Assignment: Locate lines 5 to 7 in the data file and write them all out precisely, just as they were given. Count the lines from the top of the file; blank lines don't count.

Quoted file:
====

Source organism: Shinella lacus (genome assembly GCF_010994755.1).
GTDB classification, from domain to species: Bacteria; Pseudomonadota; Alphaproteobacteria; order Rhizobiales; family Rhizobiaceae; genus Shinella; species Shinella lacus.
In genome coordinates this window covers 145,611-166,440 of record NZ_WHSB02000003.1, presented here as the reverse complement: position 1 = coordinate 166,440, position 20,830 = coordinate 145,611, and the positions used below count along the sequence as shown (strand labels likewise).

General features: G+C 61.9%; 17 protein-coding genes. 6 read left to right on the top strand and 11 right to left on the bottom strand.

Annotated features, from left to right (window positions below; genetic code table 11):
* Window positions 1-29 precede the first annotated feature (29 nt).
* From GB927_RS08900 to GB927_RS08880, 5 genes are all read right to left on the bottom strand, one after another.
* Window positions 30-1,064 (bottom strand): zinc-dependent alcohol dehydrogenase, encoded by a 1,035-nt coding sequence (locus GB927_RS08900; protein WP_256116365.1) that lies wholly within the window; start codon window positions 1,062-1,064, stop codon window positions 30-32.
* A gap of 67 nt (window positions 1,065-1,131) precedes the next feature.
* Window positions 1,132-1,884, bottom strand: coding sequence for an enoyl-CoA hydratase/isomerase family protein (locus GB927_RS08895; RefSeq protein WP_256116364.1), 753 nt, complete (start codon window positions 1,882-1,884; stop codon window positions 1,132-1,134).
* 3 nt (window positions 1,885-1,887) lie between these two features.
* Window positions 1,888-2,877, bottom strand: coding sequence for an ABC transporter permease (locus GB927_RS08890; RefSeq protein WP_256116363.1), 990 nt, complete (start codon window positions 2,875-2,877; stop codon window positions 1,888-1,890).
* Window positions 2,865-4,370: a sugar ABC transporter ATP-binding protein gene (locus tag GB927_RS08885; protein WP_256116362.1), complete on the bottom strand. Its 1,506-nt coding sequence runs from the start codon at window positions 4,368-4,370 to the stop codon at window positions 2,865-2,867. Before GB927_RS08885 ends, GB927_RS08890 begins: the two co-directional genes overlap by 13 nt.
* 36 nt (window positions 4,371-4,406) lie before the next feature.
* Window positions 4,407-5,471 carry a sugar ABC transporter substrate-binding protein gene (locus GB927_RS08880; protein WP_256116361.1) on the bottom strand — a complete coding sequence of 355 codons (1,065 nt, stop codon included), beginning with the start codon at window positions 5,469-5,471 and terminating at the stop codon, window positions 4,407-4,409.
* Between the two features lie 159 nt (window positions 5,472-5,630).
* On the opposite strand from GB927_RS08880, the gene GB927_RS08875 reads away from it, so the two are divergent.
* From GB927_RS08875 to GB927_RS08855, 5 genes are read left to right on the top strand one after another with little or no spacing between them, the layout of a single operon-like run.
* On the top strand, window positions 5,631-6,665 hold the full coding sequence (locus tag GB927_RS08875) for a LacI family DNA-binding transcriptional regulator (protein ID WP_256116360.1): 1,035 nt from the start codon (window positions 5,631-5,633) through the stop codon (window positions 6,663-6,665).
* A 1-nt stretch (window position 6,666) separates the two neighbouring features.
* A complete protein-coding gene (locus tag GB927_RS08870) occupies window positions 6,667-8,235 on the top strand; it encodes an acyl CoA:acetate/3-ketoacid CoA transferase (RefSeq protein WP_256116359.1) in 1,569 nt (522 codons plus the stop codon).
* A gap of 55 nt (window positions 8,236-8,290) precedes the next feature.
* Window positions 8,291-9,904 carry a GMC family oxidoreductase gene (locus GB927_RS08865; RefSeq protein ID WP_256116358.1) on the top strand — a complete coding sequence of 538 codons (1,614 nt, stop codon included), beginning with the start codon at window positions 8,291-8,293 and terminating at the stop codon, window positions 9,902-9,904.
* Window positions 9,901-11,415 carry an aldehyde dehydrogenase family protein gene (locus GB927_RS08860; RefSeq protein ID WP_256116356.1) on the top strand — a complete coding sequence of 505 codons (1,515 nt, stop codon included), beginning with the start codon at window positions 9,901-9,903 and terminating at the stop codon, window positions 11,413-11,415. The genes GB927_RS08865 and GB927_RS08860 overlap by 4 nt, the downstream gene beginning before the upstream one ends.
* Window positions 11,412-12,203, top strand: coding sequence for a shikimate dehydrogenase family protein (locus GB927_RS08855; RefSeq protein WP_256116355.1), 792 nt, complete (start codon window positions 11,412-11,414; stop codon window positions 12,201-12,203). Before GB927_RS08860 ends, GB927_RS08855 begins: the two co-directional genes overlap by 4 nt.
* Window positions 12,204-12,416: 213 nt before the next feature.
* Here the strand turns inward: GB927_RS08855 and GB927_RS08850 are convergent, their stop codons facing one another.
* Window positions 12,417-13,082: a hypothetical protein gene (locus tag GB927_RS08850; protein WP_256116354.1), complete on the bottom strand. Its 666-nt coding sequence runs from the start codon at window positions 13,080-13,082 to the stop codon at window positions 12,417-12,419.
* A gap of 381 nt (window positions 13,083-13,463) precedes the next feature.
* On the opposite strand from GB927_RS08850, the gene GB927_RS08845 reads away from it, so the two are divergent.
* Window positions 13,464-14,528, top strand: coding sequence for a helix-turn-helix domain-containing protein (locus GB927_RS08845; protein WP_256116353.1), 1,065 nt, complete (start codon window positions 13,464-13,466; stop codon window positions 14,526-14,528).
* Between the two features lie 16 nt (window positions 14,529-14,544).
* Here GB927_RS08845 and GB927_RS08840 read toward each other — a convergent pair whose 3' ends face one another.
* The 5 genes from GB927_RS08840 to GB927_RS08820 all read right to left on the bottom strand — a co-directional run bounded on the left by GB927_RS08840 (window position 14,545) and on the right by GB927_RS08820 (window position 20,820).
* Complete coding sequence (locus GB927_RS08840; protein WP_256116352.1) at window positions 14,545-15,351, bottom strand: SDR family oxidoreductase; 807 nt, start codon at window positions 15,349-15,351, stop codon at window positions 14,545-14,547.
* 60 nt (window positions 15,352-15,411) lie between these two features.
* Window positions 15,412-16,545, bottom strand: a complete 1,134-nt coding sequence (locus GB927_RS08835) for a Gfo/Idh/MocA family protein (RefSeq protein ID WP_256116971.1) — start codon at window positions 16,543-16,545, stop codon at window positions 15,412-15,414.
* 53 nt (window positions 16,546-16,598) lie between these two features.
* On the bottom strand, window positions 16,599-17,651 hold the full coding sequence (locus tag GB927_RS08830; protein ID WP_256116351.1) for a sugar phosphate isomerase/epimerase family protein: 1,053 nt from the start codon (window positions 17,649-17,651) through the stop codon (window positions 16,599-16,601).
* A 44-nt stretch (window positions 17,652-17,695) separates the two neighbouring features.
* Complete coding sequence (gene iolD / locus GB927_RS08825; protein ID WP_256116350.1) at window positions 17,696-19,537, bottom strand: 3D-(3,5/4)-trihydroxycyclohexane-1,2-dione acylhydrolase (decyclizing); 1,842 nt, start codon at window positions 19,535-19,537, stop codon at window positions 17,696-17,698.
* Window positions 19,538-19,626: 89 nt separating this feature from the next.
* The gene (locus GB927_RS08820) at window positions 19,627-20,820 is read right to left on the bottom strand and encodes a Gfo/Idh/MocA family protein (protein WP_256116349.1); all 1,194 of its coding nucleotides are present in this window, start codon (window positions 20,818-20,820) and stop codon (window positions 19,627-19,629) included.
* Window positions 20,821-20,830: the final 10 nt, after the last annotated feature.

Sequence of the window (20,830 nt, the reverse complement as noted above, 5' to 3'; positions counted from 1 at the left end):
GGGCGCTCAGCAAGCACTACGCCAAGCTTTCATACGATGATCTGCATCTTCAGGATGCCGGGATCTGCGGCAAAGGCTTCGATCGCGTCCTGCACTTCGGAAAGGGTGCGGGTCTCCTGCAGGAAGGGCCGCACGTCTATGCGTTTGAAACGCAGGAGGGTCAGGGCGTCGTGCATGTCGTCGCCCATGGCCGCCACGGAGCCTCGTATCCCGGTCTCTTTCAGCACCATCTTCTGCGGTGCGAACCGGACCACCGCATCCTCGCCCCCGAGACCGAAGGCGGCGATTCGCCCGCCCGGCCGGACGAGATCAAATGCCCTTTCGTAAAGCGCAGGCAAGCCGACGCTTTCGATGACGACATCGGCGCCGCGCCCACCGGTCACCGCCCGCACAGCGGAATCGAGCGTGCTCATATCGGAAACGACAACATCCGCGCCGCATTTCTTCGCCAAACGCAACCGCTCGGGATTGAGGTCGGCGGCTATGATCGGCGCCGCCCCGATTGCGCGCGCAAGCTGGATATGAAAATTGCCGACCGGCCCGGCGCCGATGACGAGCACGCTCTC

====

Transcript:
Annotated features, from left to right (window positions below; genetic code table 11):
* Window positions 1-29 precede the first annotated feature (29 nt).
* From GB927_RS08900 to GB927_RS08880, 5 genes are all read right to left on the bottom strand, one after another.